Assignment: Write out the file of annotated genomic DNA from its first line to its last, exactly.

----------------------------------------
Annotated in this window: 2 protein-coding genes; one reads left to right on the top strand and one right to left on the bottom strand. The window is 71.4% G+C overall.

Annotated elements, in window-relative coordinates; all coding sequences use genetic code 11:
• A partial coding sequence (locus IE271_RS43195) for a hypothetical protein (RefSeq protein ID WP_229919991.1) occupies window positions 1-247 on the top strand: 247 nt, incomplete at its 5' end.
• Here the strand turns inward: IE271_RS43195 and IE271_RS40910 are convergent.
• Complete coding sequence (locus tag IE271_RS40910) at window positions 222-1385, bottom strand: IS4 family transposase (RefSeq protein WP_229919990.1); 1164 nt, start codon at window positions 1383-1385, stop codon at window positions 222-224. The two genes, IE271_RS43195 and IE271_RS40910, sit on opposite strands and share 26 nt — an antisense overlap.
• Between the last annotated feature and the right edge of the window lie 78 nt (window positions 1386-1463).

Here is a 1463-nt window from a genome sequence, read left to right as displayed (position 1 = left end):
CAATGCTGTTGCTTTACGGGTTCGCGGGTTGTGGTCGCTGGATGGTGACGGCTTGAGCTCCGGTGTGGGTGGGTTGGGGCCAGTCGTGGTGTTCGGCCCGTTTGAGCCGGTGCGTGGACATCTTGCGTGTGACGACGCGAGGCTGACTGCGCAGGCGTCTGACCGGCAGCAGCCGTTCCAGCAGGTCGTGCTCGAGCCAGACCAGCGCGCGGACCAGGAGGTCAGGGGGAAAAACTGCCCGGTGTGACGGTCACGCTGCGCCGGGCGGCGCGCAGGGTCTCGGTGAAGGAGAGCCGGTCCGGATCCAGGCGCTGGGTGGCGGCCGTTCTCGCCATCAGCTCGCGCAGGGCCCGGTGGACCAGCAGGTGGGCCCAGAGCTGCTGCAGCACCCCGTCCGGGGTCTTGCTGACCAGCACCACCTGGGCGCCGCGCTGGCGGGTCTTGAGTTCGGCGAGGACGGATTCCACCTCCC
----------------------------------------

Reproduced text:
Annotated in this window: 2 protein-coding genes; one reads left to right on the top strand and one right to left on the bottom strand. The window is 71.4% G+C overall.

Annotated elements, in window-relative coordinates; all coding sequences use genetic code 11:
• A partial coding sequence (locus IE271_RS43195) for a hypothetical protein (RefSeq protein ID WP_229919991.1) occupies window positions 1-247 on the top strand: 247 nt, incomplete at its 5' end.
• Here the strand turns inward: IE271_RS43195 and IE271_RS40910 are convergent.
• Complete coding sequence (locus tag IE271_RS40910) at window positions 222-1385, bottom strand: IS4 family transposase (RefSeq protein WP_229919990.1); 1164 nt, start codon at window positions 1383-1385, stop codon at window positions 222-224. The two genes, IE271_RS43195 and IE271_RS40910, sit on opposite strands and share 26 nt — an antisense overlap.
• Between the last annotated feature and the right edge of the window lie 78 nt (window positions 1386-1463).

Here is a 1463-nt window from a genome sequence, read left to right as displayed (position 1 = left end):
CAATGCTGTTGCTTTACGGGTTCGCGGGTTGTGGTCGCTGGATGGTGACGGCTTGAGCTCCGGTGTGGGTGGGTTGGGGCCAGTCGTGGTGTTCGGCCCGTTTGAGCCGGTGCGTGGACATCTTGCGTGTGACGACGCGAGGCTGACTGCGCAGGCGTCTGACCGGCAGCAGCCGTTCCAGCAGGTCGTGCTCGAGCCAGACCAGCGCGCGGACCAGGAGGTCAGGGGGAAAAACTGCCCGGTGTGACGGTCACGCTGCGCCGGGCGGCGCGCAGGGTCTCGGTGAAGGAGAGCCGGTCCGGATCCAGGCGCTGGGTGGCGGCCGTTCTCGCCATCAGCTCGCGCAGGGCCCGGTGGACCAGCAGGTGGGCCCAGAGCTGCTGCAGCACCCCGTCCGGGGTCTTGCTGACCAGCACCACCTGGGCGCCGCGCTGGCGGGTCTTGAGTTCGGCGAGGACGGATTCCACCTCCC